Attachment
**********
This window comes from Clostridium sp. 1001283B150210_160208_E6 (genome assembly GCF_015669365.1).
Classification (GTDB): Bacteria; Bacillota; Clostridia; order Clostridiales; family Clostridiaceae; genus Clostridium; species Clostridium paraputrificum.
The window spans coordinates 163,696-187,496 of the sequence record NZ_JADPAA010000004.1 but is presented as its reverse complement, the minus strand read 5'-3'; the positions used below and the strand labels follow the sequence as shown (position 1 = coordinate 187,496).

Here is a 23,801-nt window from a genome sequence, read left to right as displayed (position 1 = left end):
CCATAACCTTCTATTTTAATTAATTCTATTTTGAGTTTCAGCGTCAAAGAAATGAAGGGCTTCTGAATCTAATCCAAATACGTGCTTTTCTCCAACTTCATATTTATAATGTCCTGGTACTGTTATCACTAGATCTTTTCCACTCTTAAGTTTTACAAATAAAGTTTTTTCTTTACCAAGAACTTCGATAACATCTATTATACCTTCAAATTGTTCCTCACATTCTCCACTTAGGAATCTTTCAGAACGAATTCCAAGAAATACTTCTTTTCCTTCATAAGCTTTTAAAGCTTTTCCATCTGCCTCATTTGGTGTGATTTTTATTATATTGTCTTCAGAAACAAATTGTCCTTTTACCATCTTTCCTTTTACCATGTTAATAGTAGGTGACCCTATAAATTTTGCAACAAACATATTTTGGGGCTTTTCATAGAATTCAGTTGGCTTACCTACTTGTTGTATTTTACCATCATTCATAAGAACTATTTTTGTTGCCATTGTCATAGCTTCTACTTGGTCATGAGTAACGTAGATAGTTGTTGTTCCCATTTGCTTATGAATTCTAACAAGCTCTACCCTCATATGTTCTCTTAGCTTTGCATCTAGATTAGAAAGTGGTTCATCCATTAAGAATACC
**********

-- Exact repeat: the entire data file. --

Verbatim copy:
This window comes from Clostridium sp. 1001283B150210_160208_E6 (genome assembly GCF_015669365.1).
Classification (GTDB): Bacteria; Bacillota; Clostridia; order Clostridiales; family Clostridiaceae; genus Clostridium; species Clostridium paraputrificum.
The window spans coordinates 163,696-187,496 of the sequence record NZ_JADPAA010000004.1 but is presented as its reverse complement, the minus strand read 5'-3'; the positions used below and the strand labels follow the sequence as shown (position 1 = coordinate 187,496).

Here is a 23,801-nt window from a genome sequence, read left to right as displayed (position 1 = left end):
CCATAACCTTCTATTTTAATTAATTCTATTTTGAGTTTCAGCGTCAAAGAAATGAAGGGCTTCTGAATCTAATCCAAATACGTGCTTTTCTCCAACTTCATATTTATAATGTCCTGGTACTGTTATCACTAGATCTTTTCCACTCTTAAGTTTTACAAATAAAGTTTTTTCTTTACCAAGAACTTCGATAACATCTATTATACCTTCAAATTGTTCCTCACATTCTCCACTTAGGAATCTTTCAGAACGAATTCCAAGAAATACTTCTTTTCCTTCATAAGCTTTTAAAGCTTTTCCATCTGCCTCATTTGGTGTGATTTTTATTATATTGTCTTCAGAAACAAATTGTCCTTTTACCATCTTTCCTTTTACCATGTTAATAGTAGGTGACCCTATAAATTTTGCAACAAACATATTTTGGGGCTTTTCATAGAATTCAGTTGGCTTACCTACTTGTTGTATTTTACCATCATTCATAAGAACTATTTTTGTTGCCATTGTCATAGCTTCTACTTGGTCATGAGTAACGTAGATAGTTGTTGTTCCCATTTGCTTATGAATTCTAACAAGCTCTACCCTCATATGTTCTCTTAGCTTTGCATCTAGATTAGAAAGTGGTTCATCCATTAAGAATACC